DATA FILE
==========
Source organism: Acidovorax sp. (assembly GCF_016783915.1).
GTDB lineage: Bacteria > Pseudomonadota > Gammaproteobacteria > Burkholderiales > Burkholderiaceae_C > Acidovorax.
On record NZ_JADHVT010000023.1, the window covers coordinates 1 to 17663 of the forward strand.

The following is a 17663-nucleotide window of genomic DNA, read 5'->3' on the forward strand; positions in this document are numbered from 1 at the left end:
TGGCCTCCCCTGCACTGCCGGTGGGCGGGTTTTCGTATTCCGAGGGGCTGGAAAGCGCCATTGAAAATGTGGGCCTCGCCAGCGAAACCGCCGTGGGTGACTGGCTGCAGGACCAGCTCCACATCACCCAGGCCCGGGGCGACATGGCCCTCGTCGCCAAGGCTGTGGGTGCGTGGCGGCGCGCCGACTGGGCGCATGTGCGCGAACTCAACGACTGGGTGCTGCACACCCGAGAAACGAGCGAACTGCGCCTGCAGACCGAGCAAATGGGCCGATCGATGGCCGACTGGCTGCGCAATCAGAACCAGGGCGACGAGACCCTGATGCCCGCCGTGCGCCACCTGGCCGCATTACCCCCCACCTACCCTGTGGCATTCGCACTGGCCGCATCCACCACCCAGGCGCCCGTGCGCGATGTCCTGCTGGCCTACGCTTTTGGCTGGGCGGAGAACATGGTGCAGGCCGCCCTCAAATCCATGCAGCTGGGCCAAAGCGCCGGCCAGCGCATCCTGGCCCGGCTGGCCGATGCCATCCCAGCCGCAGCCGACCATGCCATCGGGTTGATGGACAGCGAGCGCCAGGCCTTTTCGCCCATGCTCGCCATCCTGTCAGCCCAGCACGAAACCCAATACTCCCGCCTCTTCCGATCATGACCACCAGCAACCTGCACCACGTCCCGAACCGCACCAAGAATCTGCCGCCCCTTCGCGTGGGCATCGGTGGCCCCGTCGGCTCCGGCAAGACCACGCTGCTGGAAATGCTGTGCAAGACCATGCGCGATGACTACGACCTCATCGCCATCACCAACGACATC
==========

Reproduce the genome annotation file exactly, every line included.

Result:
Source organism: Acidovorax sp. (assembly GCF_016783915.1).
GTDB lineage: Bacteria > Pseudomonadota > Gammaproteobacteria > Burkholderiales > Burkholderiaceae_C > Acidovorax.
On record NZ_JADHVT010000023.1, the window covers coordinates 1 to 17663 of the forward strand.

The following is a 17663-nucleotide window of genomic DNA, read 5'->3' on the forward strand; positions in this document are numbered from 1 at the left end:
TGGCCTCCCCTGCACTGCCGGTGGGCGGGTTTTCGTATTCCGAGGGGCTGGAAAGCGCCATTGAAAATGTGGGCCTCGCCAGCGAAACCGCCGTGGGTGACTGGCTGCAGGACCAGCTCCACATCACCCAGGCCCGGGGCGACATGGCCCTCGTCGCCAAGGCTGTGGGTGCGTGGCGGCGCGCCGACTGGGCGCATGTGCGCGAACTCAACGACTGGGTGCTGCACACCCGAGAAACGAGCGAACTGCGCCTGCAGACCGAGCAAATGGGCCGATCGATGGCCGACTGGCTGCGCAATCAGAACCAGGGCGACGAGACCCTGATGCCCGCCGTGCGCCACCTGGCCGCATTACCCCCCACCTACCCTGTGGCATTCGCACTGGCCGCATCCACCACCCAGGCGCCCGTGCGCGATGTCCTGCTGGCCTACGCTTTTGGCTGGGCGGAGAACATGGTGCAGGCCGCCCTCAAATCCATGCAGCTGGGCCAAAGCGCCGGCCAGCGCATCCTGGCCCGGCTGGCCGATGCCATCCCAGCCGCAGCCGACCATGCCATCGGGTTGATGGACAGCGAGCGCCAGGCCTTTTCGCCCATGCTCGCCATCCTGTCAGCCCAGCACGAAACCCAATACTCCCGCCTCTTCCGATCATGACCACCAGCAACCTGCACCACGTCCCGAACCGCACCAAGAATCTGCCGCCCCTTCGCGTGGGCATCGGTGGCCCCGTCGGCTCCGGCAAGACCACGCTGCTGGAAATGCTGTGCAAGACCATGCGCGATGACTACGACCTCATCGCCATCACCAACGACATC